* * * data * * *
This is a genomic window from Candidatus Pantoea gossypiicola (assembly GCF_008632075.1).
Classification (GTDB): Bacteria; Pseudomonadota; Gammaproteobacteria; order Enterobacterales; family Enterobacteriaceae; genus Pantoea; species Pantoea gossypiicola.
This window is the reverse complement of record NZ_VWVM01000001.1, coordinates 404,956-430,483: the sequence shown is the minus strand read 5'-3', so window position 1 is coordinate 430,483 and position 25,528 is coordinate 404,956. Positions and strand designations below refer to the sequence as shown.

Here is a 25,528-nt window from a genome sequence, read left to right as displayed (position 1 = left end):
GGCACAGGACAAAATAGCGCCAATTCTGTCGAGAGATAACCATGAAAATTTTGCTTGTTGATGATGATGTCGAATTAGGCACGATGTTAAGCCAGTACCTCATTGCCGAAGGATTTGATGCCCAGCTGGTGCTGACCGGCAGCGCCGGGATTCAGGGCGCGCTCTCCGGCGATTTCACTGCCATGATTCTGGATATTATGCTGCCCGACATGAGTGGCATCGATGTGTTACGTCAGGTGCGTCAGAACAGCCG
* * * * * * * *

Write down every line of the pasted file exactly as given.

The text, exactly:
This is a genomic window from Candidatus Pantoea gossypiicola (assembly GCF_008632075.1).
Classification (GTDB): Bacteria; Pseudomonadota; Gammaproteobacteria; order Enterobacterales; family Enterobacteriaceae; genus Pantoea; species Pantoea gossypiicola.
This window is the reverse complement of record NZ_VWVM01000001.1, coordinates 404,956-430,483: the sequence shown is the minus strand read 5'-3', so window position 1 is coordinate 430,483 and position 25,528 is coordinate 404,956. Positions and strand designations below refer to the sequence as shown.

Here is a 25,528-nt window from a genome sequence, read left to right as displayed (position 1 = left end):
GGCACAGGACAAAATAGCGCCAATTCTGTCGAGAGATAACCATGAAAATTTTGCTTGTTGATGATGATGTCGAATTAGGCACGATGTTAAGCCAGTACCTCATTGCCGAAGGATTTGATGCCCAGCTGGTGCTGACCGGCAGCGCCGGGATTCAGGGCGCGCTCTCCGGCGATTTCACTGCCATGATTCTGGATATTATGCTGCCCGACATGAGTGGCATCGATGTGTTACGTCAGGTGCGTCAGAACAGCCG